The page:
Source Code leaks for Android RAT Dendroid (Aug 29, 2014)


Remote Administration Tools (RAT) are quiet common on the Windows platform in the current age but they are a rarity for the Mobile platform. AndroRat is one of the first reported RAT for Android, the next RAT that made news was Dendroid which was first reported in March 2014 and came with a price tag of $300 in underground sites. It gained popularity in a short time owing to its long list of features, but recently it has been making waves again after its source code leaked on GitHub. Dell SonicWALL Threats Research Team obtained a copy of the Dendroid Source Code and in this post we have highlighted some observations from our analysis of this threat.

The leaked code consists of:

  • APK Binder
  • Dendroid APK
  • Dendroid Panel

APK Binder

The binder can be used to fuse a legitimate Android app with the malicious Dendroid app. This modified app can then be used to propagate Dendroid to unsuspecting victims

Dendroid APK

This apk acts as the payload for the RAT. It has capabilities to execute a wide range of commands, some of them are as follows:

  • Media volume up/down
  • Ringer volume up/down
  • Screen On
  • Record Calls
  • Block SMS
  • Record Audio
  • Take Video
  • Take Photo
  • Send Text
  • Send Contacts
  • Get user accounts
  • Call Number
  • Delete Call Logs
  • Open Webpage
  • Update the app
  • Delete Files ( audio, video, pictures, calls )
  • Get Browser History
  • Get Browser Bookmarks
  • Get Call History
  • Open Dialog Box
  • Get Inbox SMS
  • HTTP flood

Dendroid Panel

This is the information console where the attacker can view all the details about his bots, issue commands to them and view results of these commands:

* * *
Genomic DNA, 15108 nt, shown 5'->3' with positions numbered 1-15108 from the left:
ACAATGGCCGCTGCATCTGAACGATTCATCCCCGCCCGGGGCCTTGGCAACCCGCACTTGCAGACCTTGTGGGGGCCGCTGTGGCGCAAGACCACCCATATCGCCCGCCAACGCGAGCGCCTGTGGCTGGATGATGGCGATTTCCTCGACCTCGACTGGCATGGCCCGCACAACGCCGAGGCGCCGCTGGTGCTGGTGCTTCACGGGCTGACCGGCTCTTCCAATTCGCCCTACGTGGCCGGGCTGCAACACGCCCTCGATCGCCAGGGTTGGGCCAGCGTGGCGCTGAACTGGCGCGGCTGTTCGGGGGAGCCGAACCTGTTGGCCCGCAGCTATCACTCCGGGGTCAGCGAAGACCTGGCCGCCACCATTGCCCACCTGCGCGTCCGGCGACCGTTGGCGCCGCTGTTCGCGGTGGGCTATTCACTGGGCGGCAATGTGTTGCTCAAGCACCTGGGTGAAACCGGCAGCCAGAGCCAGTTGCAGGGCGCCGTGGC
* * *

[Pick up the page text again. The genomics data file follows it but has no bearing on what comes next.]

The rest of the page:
Infection Cycle

The Dendroid apk goes by the package name com.hidden.droidian and requests for the following permissions during installation:

  • QuickBoot PowerON
  • Internet
  • Access Fine Location
  • Get Tasks
  • Wake Lock
  • Call Phone
  • Write Settings
  • Read Phone State
  • Write External Storage
  • Camera
  • Read SMS
  • Write SMS
  • Send SMS
  • Receive SMS
  • Get Accounts
  • Read History Bookmarks
  • Access Network State
  • Read Contacts
  • Record Audio
  • Process Outgoing Calls

Once installed it appears in the appdrawer with an Adobe Flash icon. In the recent past there have been a number of Android malwares using the Adobe Flash icon, this one follows suit. Upon clicking the app nothing noticeable happens apart from the icon disappearing from the app drawer, but the app continues to run in the background through its Services:

The app has the following Services that run in the background:

  • RecordService
  • DroidianService

Droidian Service contains major bulk of the functions present in the malicious app. In addition, it contains details like URL which the Trojan should communicate with, the database password and other configuration options that can be set from the Panel.

Once this service starts it begins gathering information about the device and informs the attacker about successful infection. The following information is sent to the attacker via a get.php GET packet: